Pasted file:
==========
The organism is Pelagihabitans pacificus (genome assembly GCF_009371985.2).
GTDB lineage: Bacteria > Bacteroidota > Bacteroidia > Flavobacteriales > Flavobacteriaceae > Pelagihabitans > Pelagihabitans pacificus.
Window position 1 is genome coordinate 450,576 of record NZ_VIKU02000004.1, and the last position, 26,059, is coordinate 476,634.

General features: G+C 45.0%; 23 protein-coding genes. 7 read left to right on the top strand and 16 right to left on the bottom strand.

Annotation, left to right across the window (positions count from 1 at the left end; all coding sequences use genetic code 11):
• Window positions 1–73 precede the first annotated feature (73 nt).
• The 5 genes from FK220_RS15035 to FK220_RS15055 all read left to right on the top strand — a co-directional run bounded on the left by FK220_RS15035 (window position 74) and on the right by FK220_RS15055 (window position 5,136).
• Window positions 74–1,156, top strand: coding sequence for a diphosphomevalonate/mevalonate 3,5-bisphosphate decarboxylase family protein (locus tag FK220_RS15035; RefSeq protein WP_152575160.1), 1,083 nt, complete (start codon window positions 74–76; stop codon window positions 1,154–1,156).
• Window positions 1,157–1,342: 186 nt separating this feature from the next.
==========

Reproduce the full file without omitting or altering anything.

The organism is Pelagihabitans pacificus (genome assembly GCF_009371985.2).
GTDB lineage: Bacteria > Bacteroidota > Bacteroidia > Flavobacteriales > Flavobacteriaceae > Pelagihabitans > Pelagihabitans pacificus.
Window position 1 is genome coordinate 450,576 of record NZ_VIKU02000004.1, and the last position, 26,059, is coordinate 476,634.

General features: G+C 45.0%; 23 protein-coding genes. 7 read left to right on the top strand and 16 right to left on the bottom strand.

Annotation, left to right across the window (positions count from 1 at the left end; all coding sequences use genetic code 11):
• Window positions 1–73 precede the first annotated feature (73 nt).
• The 5 genes from FK220_RS15035 to FK220_RS15055 all read left to right on the top strand — a co-directional run bounded on the left by FK220_RS15035 (window position 74) and on the right by FK220_RS15055 (window position 5,136).
• Window positions 74–1,156, top strand: coding sequence for a diphosphomevalonate/mevalonate 3,5-bisphosphate decarboxylase family protein (locus tag FK220_RS15035; RefSeq protein WP_152575160.1), 1,083 nt, complete (start codon window positions 74–76; stop codon window positions 1,154–1,156).
• Window positions 1,157–1,342: 186 nt separating this feature from the next.